Hildegard Share Their Creative connection

Hildegard interview with Northern Transmissions
Hildegard interview with Northern Transmissions

Broadening the scope of electronic experimentation, Hildegard set forth a path to explore what a new creative partnership sonically feels like. Comprised of singer-songwriter Helena Deland and multi-instrumentalist/producer Ouri, the band’s debut self-titled album was recorded in just 8 days and goes deep into the sphere of sonic collaboration. Speaking to Northern Transmissions, Hildegard explains their recording process, finding success in just 8 days and how they’re working to formulate a live show.

Northern Transmissions: What was it about one another that made you want to do an album together?

Helena Deland: We had two managers who worked in the same office, who must have been standing around the coffee machine and came up with the idea to book us in the studio. We agreed to because we knew of each other and had been acquaintances and friends without being very close, and then we got into the studio and we discovered our creative connection! Once the album was written after those eight days, that’s when we decided to become a band.

NT: That’s really interesting. Was there any kind of nerves or anxiety going into a studio with someone you had not worked with before?

Ouri: No, strangely we were not stressed and it created this magical experience. Helena Deland: It was a studio that was very warm feeling and welcoming. It wasn’t a very intimidating atmosphere, working together was just instantly rewarding.

NT: I want to talk about those eight days. You mentioned that the studio was booked for eight days, so did you only allow yourself to have eight days in the studio or is that just how long the album took?

Helena Deland: It was kind of like a circumstantial thing. There was this coincidence and that was the number of days that our managers had booked off for us.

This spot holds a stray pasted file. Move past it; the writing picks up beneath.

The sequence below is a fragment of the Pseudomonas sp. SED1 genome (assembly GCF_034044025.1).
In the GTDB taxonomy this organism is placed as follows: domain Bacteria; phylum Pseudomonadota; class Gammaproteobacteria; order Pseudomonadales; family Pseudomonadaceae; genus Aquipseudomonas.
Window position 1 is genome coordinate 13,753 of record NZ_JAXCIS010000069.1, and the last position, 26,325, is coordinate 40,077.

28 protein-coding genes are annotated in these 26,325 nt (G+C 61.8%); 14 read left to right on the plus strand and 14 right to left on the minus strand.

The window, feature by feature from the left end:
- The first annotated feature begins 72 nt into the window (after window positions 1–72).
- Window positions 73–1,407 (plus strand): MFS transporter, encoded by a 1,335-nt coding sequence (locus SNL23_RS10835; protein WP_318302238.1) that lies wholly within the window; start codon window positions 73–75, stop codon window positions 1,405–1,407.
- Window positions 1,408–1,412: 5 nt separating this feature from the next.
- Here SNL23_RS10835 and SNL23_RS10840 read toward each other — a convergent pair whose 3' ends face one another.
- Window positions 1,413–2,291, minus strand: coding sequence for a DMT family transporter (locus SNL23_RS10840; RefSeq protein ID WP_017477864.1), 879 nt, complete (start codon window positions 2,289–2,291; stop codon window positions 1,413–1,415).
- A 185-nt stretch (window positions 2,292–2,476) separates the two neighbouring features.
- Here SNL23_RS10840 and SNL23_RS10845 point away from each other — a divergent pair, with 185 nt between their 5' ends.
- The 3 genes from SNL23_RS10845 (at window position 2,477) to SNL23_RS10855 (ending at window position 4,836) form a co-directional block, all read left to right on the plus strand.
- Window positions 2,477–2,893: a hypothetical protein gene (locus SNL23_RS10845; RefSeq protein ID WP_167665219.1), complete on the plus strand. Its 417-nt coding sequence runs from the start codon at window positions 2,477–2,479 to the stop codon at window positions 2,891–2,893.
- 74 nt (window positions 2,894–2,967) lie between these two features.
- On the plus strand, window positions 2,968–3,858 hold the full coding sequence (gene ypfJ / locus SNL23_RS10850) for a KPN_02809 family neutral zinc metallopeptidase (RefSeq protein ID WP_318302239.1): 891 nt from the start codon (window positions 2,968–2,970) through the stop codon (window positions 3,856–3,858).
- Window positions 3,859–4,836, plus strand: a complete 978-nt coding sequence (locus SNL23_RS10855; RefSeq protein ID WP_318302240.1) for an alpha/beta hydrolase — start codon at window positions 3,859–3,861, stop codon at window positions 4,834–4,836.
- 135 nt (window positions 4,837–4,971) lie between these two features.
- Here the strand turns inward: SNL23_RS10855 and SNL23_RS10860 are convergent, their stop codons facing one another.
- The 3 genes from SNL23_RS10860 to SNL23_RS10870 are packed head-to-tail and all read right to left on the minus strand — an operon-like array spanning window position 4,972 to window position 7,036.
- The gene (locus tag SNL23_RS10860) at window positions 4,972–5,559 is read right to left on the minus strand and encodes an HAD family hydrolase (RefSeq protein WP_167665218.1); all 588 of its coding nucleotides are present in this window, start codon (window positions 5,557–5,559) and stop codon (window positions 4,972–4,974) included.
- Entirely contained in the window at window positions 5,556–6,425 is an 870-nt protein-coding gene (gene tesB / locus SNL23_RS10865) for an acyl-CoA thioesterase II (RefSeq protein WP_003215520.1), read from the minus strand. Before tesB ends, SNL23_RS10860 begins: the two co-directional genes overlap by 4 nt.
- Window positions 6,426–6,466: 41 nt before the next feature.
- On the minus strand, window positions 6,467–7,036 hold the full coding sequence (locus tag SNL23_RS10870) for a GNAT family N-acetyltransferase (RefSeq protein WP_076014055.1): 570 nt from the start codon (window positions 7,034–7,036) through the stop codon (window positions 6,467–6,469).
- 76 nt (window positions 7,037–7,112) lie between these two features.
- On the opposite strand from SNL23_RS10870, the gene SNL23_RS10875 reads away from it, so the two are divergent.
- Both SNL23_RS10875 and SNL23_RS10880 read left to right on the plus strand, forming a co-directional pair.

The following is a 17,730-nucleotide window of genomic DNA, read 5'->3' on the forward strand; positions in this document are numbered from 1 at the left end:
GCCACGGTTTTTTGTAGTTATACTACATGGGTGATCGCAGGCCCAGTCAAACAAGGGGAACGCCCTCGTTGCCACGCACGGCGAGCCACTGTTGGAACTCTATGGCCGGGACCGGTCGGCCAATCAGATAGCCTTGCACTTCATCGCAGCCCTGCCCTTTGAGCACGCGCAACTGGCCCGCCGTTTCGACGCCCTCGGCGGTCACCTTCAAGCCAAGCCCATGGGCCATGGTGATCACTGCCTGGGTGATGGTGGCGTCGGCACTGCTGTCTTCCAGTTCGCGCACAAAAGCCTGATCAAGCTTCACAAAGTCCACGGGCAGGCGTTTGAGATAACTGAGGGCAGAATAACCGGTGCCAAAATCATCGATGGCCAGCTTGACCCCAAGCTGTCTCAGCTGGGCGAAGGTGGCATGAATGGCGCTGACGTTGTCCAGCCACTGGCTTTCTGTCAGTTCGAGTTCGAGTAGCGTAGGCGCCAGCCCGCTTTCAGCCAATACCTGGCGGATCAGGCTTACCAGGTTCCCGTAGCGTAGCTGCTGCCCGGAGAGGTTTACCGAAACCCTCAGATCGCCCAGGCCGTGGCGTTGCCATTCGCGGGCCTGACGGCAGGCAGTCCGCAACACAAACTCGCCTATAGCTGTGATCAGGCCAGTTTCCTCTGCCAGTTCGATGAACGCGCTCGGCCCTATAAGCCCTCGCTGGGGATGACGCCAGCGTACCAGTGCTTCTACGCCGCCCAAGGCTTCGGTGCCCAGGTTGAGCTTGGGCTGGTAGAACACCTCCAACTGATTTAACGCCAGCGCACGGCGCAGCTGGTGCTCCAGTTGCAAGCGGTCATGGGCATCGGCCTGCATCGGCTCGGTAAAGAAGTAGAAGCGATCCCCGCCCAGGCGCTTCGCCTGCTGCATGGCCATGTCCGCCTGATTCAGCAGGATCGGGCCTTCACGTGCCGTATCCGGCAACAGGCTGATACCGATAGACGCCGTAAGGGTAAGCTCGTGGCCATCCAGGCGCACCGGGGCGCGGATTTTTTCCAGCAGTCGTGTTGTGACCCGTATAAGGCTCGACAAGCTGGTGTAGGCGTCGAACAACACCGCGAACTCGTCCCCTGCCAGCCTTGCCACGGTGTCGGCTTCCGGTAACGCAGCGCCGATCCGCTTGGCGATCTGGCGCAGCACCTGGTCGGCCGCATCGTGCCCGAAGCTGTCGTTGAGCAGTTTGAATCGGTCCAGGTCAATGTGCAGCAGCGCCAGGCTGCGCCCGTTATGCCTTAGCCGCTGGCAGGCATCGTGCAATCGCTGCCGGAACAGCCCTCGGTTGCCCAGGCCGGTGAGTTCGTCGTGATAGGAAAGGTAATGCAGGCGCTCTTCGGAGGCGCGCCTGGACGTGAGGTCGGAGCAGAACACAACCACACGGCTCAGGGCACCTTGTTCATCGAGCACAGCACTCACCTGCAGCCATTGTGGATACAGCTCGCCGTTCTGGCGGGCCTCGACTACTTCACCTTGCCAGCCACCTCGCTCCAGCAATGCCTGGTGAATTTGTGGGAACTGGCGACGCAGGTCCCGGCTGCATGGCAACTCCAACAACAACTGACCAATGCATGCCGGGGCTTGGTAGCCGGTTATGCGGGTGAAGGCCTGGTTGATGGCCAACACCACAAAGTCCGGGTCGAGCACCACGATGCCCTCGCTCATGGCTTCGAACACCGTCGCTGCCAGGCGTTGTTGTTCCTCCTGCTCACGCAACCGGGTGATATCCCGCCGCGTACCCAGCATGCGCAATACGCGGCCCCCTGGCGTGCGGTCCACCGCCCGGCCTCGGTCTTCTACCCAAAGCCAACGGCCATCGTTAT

NT: Do you think the timeframe affected the way the album came out?

Ouri: Yeah, for sure. We just decided to like each day do something different and like nurture an idea. At the end of the day we would always have something that we were super excited about and at the end of the eight days, we had eight tracks that represented and documented the energy that we created.

NT: With eight days and eight tracks, was each track written and recorded on the specific day it was named after? Or was the recording process a bit more scattered than that?

Ouri: No, it wasn’t really more scattered than that. It was like we had to get it out each day, I don’t know, it was pretty much done after each day. So I know some vocal takes or the structure we refined some elements after, but the essence was pretty clear.

NT: How did you find this process different from your work as individual artists? Have you done a collaboration like this before? What was new about this experience?

Helena Deland: I hadn’t done many collaborations where the work was so horizontal. So it was definitely a very new thing for me.

Ouri: I had some collaborations before…but like with Helena, we changed spots and we just changed roles or ideas resonated very fast and there was no pressure. It’s just like a game, a musical game.

NT: Going into the studio, did you go in with anything? Any ideas in mind? Or did you just want a blank slate to just start writing and recording when you got there?

Ouri: Yeah, it’s a blank slate. We only shared a playlist of like some influences of the moment, stuff that we just discovered ourselves musically, but no plan.

Helena Deland: Yeah. We only knew that we had Pottermore together and I was in Slytherin and Ouri was in Gryffindor, that was the only thing.